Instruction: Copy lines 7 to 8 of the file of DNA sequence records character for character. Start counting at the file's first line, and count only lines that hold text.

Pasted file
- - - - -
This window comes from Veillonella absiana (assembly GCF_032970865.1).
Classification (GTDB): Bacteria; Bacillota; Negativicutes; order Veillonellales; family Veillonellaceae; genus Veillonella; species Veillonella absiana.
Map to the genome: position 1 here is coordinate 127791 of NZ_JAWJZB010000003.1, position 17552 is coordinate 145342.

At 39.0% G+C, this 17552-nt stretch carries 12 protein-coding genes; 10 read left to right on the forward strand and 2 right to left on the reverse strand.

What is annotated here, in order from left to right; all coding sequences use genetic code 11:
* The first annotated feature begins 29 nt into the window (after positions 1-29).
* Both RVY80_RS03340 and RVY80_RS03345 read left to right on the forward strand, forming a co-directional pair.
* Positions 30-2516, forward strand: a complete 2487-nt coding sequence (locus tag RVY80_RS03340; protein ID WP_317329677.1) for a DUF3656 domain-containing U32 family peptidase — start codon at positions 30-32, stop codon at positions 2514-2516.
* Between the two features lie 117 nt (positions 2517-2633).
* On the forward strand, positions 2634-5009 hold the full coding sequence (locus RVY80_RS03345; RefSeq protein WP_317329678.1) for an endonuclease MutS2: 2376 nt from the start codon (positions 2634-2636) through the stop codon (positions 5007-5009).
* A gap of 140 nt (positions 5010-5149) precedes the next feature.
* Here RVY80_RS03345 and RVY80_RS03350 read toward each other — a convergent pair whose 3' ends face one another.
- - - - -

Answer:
* Both RVY80_RS03340 and RVY80_RS03345 read left to right on the forward strand, forming a co-directional pair.
* Positions 30-2516, forward strand: a complete 2487-nt coding sequence (locus tag RVY80_RS03340; protein ID WP_317329677.1) for a DUF3656 domain-containing U32 family peptidase — start codon at positions 30-32, stop codon at positions 2514-2516.